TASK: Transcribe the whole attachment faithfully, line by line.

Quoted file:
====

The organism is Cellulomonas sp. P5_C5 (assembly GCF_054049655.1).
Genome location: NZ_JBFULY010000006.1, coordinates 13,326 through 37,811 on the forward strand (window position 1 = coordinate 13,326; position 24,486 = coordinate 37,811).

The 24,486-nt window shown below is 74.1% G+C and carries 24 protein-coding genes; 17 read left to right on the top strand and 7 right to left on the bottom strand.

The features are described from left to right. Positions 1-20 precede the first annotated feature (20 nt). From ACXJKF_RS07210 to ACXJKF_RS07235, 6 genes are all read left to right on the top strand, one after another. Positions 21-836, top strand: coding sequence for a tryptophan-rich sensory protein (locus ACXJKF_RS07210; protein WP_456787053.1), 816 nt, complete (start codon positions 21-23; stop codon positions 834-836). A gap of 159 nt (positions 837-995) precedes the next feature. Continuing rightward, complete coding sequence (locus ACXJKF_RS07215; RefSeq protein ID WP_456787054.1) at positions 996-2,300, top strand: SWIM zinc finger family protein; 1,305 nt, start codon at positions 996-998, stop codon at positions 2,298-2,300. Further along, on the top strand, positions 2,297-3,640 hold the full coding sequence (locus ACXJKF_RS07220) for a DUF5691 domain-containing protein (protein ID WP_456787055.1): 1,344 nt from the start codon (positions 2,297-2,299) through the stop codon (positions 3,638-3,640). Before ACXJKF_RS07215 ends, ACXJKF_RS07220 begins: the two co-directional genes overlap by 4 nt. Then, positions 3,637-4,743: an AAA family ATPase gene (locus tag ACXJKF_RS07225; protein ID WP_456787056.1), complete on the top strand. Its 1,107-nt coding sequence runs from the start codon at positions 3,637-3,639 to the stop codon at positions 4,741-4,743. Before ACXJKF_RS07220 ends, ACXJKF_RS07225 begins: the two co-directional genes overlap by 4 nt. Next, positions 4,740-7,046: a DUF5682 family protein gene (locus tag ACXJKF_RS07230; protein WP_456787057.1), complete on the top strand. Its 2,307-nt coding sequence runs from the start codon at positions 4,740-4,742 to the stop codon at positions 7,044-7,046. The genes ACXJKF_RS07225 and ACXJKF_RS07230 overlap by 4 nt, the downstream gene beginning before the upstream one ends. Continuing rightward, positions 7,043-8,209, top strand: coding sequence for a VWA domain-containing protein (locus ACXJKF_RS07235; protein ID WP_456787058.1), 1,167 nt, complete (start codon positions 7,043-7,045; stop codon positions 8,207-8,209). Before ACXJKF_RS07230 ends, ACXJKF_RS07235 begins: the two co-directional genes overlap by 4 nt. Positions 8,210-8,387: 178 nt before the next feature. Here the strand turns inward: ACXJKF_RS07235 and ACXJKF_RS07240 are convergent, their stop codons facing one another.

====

The organism is Cellulomonas sp. P5_C5 (assembly GCF_054049655.1).
Genome location: NZ_JBFULY010000006.1, coordinates 13,326 through 37,811 on the forward strand (window position 1 = coordinate 13,326; position 24,486 = coordinate 37,811).

The 24,486-nt window shown below is 74.1% G+C and carries 24 protein-coding genes; 17 read left to right on the top strand and 7 right to left on the bottom strand.

The features are described from left to right. Positions 1-20 precede the first annotated feature (20 nt). From ACXJKF_RS07210 to ACXJKF_RS07235, 6 genes are all read left to right on the top strand, one after another. Positions 21-836, top strand: coding sequence for a tryptophan-rich sensory protein (locus ACXJKF_RS07210; protein WP_456787053.1), 816 nt, complete (start codon positions 21-23; stop codon positions 834-836). A gap of 159 nt (positions 837-995) precedes the next feature. Continuing rightward, complete coding sequence (locus ACXJKF_RS07215; RefSeq protein ID WP_456787054.1) at positions 996-2,300, top strand: SWIM zinc finger family protein; 1,305 nt, start codon at positions 996-998, stop codon at positions 2,298-2,300. Further along, on the top strand, positions 2,297-3,640 hold the full coding sequence (locus ACXJKF_RS07220) for a DUF5691 domain-containing protein (protein ID WP_456787055.1): 1,344 nt from the start codon (positions 2,297-2,299) through the stop codon (positions 3,638-3,640). Before ACXJKF_RS07215 ends, ACXJKF_RS07220 begins: the two co-directional genes overlap by 4 nt. Then, positions 3,637-4,743: an AAA family ATPase gene (locus tag ACXJKF_RS07225; protein ID WP_456787056.1), complete on the top strand. Its 1,107-nt coding sequence runs from the start codon at positions 3,637-3,639 to the stop codon at positions 4,741-4,743. Before ACXJKF_RS07220 ends, ACXJKF_RS07225 begins: the two co-directional genes overlap by 4 nt. Next, positions 4,740-7,046: a DUF5682 family protein gene (locus tag ACXJKF_RS07230; protein WP_456787057.1), complete on the top strand. Its 2,307-nt coding sequence runs from the start codon at positions 4,740-4,742 to the stop codon at positions 7,044-7,046. The genes ACXJKF_RS07225 and ACXJKF_RS07230 overlap by 4 nt, the downstream gene beginning before the upstream one ends. Continuing rightward, positions 7,043-8,209, top strand: coding sequence for a VWA domain-containing protein (locus ACXJKF_RS07235; protein ID WP_456787058.1), 1,167 nt, complete (start codon positions 7,043-7,045; stop codon positions 8,207-8,209). Before ACXJKF_RS07230 ends, ACXJKF_RS07235 begins: the two co-directional genes overlap by 4 nt. Positions 8,210-8,387: 178 nt before the next feature. Here the strand turns inward: ACXJKF_RS07235 and ACXJKF_RS07240 are convergent, their stop codons facing one another.